Q&A with Sam Whitmore: The Attention Economy

Jun 15, 2015 Beth Monaghan

We are living in the attention economy. Everyone and every company is beckoning to us look here, no here, no over there! No one follows this trend more closely than Sam Whitmore, founder and editor of the Sam Whitmore Media Survey and veteran journalist. He sat down with me to answer a few questions for InkHouse about what he is seeing in the media as it searches for a new business model and responds to the preferences of a changing audience.

Sam Whitmore

InkHouse: Last year, long before Facebook rolled out Instant Articles, you told me about the impending transformation of the home page – a move toward social media platforms taking over the territory of the traditional home page for news organizations. What are you seeing?

SW: Media brands are seeking traffic sources in new ways. A growing part of their audience will never come to their sites because they won’t leave the social platform. Think of the on-site facilities of a property like Sandals in Jamaica. You never need to leave the resort.

Last fall Vox Media (publisher of SB Nation and The Verge) raised $46 million, some of which is earmarked to explore publishing on Facebook and LinkedIn (and in May it acquired Re/code). Right now publishers are already talking to Twitter, Facebook, Pinterest and LinkedIn about their analytics and content management systems. Social platforms want media brands to publish on social. Social media will become a parallel publishing world. By no means are websites dead, but it’s going to be a parallel universe.

InkHouse: We are living in an “attention economy” as you call it, which has meant that many voices are vying for our attention in louder ways. Yet, at the same time, is long-form content is making a comeback?

SW: A lot of the stories that used to get printed in previous generations at publications like The Wall Street Journal and The New York Times don’t get run anymore because the traffic isn’t there. Yet, there is still an appetite for those kinds of stories. Take The Information, where Jessica Lessin looks at stories she knew the WSJ would want to report, but couldn’t because velocity mattered more than depth. So she opened her own shop to do the kind of work that she knew could be done and she is using the subscription model, which is doing very well. Other examples of long-form content platforms include Medium, although Medium is moving to shorter form content too. Overall, the existence of these publications and platforms has been a reaction to the failure of the titles of our generation and our parents’ generation, which are exiting the business of planting intellectual flags and saying, “these are the truths of our day.” These new properties are filling the void.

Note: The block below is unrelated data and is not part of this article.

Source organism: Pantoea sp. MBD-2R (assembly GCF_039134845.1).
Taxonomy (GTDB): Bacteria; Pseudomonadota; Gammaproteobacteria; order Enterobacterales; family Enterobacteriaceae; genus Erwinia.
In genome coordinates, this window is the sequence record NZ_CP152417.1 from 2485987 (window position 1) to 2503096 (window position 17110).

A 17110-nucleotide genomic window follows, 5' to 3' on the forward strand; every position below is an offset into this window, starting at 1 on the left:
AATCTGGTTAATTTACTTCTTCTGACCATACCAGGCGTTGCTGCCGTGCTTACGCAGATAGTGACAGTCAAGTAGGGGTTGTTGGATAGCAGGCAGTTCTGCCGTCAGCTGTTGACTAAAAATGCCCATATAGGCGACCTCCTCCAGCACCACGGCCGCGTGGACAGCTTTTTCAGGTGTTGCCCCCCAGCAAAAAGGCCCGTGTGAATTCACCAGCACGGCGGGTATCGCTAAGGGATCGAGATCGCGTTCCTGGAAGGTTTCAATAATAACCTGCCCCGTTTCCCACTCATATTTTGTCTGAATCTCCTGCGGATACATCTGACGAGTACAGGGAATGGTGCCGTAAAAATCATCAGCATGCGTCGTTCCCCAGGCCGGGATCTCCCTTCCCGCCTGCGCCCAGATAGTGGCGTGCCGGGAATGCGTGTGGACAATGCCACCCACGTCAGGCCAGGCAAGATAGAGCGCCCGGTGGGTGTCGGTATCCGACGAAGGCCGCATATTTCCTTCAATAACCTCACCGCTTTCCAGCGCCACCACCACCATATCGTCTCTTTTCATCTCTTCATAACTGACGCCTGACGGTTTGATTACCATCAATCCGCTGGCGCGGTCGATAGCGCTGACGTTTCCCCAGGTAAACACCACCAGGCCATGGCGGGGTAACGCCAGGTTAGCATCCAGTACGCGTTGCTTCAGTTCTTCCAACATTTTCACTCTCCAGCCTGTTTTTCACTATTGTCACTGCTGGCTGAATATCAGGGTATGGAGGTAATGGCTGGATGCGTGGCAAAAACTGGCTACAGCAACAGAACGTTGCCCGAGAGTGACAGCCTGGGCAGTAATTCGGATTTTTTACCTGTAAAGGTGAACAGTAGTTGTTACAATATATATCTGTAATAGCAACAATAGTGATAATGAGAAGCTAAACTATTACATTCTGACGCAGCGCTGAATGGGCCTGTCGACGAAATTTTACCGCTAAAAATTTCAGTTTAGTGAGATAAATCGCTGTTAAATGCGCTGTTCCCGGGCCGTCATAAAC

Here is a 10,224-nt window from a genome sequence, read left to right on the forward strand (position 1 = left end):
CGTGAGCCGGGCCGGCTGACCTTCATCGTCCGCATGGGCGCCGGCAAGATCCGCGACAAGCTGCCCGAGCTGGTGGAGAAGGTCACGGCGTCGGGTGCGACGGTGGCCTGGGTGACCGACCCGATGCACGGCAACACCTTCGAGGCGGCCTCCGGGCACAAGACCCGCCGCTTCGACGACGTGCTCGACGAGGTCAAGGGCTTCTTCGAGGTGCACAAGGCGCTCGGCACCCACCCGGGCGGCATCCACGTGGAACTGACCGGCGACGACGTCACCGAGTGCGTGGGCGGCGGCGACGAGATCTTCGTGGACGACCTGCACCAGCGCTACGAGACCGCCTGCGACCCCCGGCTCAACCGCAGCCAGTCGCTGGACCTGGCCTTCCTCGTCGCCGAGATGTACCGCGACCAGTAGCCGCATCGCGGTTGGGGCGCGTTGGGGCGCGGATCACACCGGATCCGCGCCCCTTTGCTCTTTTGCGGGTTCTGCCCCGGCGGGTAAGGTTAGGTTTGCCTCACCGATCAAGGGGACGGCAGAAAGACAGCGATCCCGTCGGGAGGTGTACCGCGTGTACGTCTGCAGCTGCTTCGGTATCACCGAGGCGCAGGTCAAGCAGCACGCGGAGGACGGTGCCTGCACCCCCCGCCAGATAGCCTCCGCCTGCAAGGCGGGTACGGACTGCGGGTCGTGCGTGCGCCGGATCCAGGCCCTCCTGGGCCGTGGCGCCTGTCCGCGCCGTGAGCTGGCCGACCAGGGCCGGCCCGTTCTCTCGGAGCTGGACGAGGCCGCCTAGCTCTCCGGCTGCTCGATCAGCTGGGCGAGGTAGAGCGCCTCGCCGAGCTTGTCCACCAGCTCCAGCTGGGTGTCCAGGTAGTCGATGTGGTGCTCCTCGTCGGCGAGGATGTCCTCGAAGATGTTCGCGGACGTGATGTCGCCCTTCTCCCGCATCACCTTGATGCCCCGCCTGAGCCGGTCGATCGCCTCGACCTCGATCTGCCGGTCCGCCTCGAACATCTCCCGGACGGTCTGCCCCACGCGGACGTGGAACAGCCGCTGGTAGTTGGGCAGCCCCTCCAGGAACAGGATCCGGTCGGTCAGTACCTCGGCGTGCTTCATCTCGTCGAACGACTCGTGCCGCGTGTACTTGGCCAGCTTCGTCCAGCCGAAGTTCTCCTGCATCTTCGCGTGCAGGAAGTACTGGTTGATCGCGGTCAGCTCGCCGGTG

InkHouse: What is the impact of engagement science on the news?

SM: As the demise of the home page accelerates, media properties will have to rethink what goes on their home pages. They will become more like real-time newsrooms. Physically, they will turn into cockpits with gauges and charts. Those real-time instruments will be the reason you go there and the home page will cease to be a white board of their best words on pages.

What does that mean for coverage? Some will say we have to take trend-jacking to a new level, but I think PR people should fight data with data. PR agencies need to capture as much data exhaust as they can – the analytics about what type of content attracts and keeps audiences. PR people will need to mirror what the news media are doing. In the early days the audience development people worked in sales. In the 2.0 phase that skill set crept into editorial. That’s how you win that game, or how you break even. You need to understand empirically the behavior of audiences and what motivates them.

InkHouse: What about BuzzFeed’s Impact on Journalism?